In his poem "Concerning the Book that Is the Body of the Beloved," Gregory Orr writes:
I hear the poets whisper and weep,
Laugh and lament.
In a thousand languages
They say the same thing:
"We lived. The secret of life
is love, that casts its wing
over all suffering, that takes
in its arms the hurt child,
that rises green from the fallen seed."
Join Roger Housden for an e-course exploring the secret of life that allows us to rise again when circumstances have pressed us down. Poetry, like anything else, is no miracle cure, no quick formula to instantly renew us. But good poetry emerges from the wellsprings of the human spirit, and if we are in the right place in ourselves to hear it, it can show us the fire at our center — the real life in us that brings us to resilience and resurrection. It is this inner fire that the poems in this e-course, in their different ways, invite us to claim. You can schedule this e-course to begin on a date you choose and to proceed at a pace that suits your needs.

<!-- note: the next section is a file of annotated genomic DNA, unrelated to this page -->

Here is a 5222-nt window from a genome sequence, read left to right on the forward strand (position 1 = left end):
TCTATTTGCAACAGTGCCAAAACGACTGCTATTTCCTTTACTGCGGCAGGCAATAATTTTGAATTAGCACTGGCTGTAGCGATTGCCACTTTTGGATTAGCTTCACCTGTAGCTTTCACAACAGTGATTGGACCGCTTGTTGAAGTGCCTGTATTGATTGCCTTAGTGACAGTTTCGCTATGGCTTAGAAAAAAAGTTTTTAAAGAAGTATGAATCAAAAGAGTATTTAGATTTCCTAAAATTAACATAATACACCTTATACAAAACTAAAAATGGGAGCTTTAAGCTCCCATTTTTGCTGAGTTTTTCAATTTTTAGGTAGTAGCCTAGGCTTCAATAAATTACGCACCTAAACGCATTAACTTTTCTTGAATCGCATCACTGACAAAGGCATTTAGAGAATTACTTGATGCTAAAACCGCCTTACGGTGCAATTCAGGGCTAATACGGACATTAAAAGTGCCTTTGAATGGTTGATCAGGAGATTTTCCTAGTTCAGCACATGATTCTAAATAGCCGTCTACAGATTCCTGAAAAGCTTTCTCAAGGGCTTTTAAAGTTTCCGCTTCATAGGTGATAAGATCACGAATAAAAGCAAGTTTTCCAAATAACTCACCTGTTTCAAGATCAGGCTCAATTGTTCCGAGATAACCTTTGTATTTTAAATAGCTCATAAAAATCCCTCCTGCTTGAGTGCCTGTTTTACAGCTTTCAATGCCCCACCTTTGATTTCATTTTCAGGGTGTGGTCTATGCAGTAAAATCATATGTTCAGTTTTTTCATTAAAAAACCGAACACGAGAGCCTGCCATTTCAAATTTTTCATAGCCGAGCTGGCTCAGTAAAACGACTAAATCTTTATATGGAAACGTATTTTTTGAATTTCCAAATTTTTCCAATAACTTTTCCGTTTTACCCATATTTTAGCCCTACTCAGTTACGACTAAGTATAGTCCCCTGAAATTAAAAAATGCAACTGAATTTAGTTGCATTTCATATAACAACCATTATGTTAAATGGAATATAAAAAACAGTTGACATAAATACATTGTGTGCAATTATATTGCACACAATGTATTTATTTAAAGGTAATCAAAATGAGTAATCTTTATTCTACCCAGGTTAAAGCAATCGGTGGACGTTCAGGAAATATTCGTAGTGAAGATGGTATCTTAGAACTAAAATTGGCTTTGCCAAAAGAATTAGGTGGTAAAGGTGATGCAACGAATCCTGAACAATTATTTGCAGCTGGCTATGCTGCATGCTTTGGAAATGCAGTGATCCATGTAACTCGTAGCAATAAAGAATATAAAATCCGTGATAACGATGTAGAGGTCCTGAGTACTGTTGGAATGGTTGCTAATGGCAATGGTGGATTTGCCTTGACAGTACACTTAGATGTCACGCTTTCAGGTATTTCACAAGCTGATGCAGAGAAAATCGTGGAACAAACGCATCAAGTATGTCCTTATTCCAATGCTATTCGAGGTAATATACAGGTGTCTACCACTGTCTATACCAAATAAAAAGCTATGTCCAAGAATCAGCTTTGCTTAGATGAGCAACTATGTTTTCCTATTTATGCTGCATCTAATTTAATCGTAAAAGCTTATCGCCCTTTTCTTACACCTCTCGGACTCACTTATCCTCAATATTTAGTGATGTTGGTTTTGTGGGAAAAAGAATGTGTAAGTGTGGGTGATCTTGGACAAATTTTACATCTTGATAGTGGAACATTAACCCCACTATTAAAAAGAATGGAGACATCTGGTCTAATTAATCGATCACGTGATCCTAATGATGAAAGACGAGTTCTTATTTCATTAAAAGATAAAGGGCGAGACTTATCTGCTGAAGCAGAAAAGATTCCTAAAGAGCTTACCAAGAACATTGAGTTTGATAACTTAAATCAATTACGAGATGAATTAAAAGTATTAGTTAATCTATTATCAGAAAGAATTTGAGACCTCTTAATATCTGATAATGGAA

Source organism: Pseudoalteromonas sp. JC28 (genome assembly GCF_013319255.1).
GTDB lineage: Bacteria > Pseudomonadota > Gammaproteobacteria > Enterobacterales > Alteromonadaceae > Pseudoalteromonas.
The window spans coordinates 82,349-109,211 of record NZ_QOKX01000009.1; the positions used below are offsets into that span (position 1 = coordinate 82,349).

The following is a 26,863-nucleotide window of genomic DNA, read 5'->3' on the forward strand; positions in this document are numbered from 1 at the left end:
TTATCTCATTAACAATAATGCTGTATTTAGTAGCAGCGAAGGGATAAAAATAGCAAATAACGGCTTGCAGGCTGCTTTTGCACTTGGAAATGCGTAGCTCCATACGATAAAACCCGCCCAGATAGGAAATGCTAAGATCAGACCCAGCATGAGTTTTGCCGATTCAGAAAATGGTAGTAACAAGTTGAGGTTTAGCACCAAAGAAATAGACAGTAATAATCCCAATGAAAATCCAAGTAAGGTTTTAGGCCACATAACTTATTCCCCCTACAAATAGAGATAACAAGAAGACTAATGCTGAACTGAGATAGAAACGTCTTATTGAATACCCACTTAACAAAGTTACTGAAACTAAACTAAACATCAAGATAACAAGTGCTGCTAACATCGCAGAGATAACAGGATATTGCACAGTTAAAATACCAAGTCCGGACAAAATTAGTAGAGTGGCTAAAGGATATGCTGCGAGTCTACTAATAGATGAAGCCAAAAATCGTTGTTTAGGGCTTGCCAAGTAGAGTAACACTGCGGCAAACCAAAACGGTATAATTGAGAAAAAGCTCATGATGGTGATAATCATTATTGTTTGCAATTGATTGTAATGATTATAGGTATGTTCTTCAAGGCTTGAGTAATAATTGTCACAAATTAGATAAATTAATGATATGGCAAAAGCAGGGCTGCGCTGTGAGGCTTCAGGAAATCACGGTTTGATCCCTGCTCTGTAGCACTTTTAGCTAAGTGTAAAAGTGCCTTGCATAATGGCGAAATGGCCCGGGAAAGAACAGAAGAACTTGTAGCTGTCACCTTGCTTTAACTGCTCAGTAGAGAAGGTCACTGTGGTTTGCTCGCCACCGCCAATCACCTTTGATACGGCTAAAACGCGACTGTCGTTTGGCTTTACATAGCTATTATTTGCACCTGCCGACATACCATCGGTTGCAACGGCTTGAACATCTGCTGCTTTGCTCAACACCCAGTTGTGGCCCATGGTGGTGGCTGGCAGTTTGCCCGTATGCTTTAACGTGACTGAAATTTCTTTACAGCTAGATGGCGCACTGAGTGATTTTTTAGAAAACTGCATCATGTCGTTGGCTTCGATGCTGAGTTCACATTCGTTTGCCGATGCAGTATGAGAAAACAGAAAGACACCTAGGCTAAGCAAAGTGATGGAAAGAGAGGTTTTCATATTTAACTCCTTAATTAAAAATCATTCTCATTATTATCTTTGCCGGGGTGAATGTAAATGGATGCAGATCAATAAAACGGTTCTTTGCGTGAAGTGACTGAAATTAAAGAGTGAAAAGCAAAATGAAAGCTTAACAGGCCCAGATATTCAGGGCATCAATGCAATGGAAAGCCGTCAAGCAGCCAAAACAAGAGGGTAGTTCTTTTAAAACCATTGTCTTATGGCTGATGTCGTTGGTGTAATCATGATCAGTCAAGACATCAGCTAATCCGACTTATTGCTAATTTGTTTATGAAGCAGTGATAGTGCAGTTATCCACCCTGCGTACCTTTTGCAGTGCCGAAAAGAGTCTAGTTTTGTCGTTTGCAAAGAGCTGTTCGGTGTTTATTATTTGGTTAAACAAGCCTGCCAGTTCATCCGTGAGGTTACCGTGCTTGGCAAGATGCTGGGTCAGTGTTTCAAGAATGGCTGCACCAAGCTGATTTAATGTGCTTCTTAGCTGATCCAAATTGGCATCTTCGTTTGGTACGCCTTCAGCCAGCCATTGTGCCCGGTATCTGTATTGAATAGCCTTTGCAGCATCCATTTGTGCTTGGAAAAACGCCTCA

You will receive 21 emails. Each contains:
- a poem chosen by Roger for its call to come alive;
- a short commentary on the poem by Roger;
- guidance on how to consciously reflect on the poem;
- a simple practice based on the poem's theme for you to bring into your day; and
- an audio recording of the poem read by Roger.
Roger Housden, profiled in our Living Spiritual Teachers Project, has quite a following at Spirituality & Practice, where he has offered four previous e-courses. He has received S&P Best Spiritual Book Awards for six books, including For Lovers of God Everywhere: Poems of the Christian Mystics, Keeping the Faith Without a Religion, How Rembrandt Reveals Your Beautiful Imperfect Self, and Chasing Rumi: A Fable About Finding the Heart's True Desire. His work has been featured many times in Oprah Magazine, The New York Times, and the Los Angeles Times. He now runs live and online writing workshops with an emphasis on self-discovery and exploration.
To give you a taste of things to come, listen to Roger reading "The Journey," a poem by David Whyte:
(choose your own start date and frequency)